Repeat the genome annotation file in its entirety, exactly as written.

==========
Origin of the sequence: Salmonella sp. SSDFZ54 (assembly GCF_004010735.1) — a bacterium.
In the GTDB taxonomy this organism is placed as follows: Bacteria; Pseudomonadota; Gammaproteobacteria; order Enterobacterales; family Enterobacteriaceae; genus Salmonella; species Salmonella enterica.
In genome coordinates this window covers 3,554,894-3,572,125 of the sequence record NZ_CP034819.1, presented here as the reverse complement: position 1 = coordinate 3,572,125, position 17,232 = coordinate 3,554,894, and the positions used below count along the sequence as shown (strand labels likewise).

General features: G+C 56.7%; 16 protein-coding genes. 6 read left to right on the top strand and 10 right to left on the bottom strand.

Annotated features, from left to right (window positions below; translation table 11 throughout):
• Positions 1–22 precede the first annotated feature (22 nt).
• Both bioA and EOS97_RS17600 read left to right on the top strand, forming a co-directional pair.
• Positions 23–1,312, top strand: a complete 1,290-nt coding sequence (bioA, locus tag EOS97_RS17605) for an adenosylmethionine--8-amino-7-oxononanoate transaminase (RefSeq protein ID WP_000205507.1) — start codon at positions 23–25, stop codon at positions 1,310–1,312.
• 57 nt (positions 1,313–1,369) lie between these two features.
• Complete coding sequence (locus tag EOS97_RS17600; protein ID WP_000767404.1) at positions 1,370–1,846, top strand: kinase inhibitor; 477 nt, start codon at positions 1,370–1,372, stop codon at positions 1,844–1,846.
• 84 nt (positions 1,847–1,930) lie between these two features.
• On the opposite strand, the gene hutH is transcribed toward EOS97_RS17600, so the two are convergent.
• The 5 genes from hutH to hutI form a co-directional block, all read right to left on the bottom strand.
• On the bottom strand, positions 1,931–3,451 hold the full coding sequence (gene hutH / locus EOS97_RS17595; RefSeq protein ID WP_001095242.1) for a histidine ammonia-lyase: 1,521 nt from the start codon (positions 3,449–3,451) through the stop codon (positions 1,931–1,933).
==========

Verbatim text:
Origin of the sequence: Salmonella sp. SSDFZ54 (assembly GCF_004010735.1) — a bacterium.
In the GTDB taxonomy this organism is placed as follows: Bacteria; Pseudomonadota; Gammaproteobacteria; order Enterobacterales; family Enterobacteriaceae; genus Salmonella; species Salmonella enterica.
In genome coordinates this window covers 3,554,894-3,572,125 of the sequence record NZ_CP034819.1, presented here as the reverse complement: position 1 = coordinate 3,572,125, position 17,232 = coordinate 3,554,894, and the positions used below count along the sequence as shown (strand labels likewise).

General features: G+C 56.7%; 16 protein-coding genes. 6 read left to right on the top strand and 10 right to left on the bottom strand.

Annotated features, from left to right (window positions below; translation table 11 throughout):
• Positions 1–22 precede the first annotated feature (22 nt).
• Both bioA and EOS97_RS17600 read left to right on the top strand, forming a co-directional pair.
• Positions 23–1,312, top strand: a complete 1,290-nt coding sequence (bioA, locus tag EOS97_RS17605) for an adenosylmethionine--8-amino-7-oxononanoate transaminase (RefSeq protein ID WP_000205507.1) — start codon at positions 23–25, stop codon at positions 1,310–1,312.
• 57 nt (positions 1,313–1,369) lie between these two features.
• Complete coding sequence (locus tag EOS97_RS17600; protein ID WP_000767404.1) at positions 1,370–1,846, top strand: kinase inhibitor; 477 nt, start codon at positions 1,370–1,372, stop codon at positions 1,844–1,846.
• 84 nt (positions 1,847–1,930) lie between these two features.
• On the opposite strand, the gene hutH is transcribed toward EOS97_RS17600, so the two are convergent.
• The 5 genes from hutH to hutI form a co-directional block, all read right to left on the bottom strand.
• On the bottom strand, positions 1,931–3,451 hold the full coding sequence (gene hutH / locus EOS97_RS17595; RefSeq protein ID WP_001095242.1) for a histidine ammonia-lyase: 1,521 nt from the start codon (positions 3,449–3,451) through the stop codon (positions 1,931–1,933).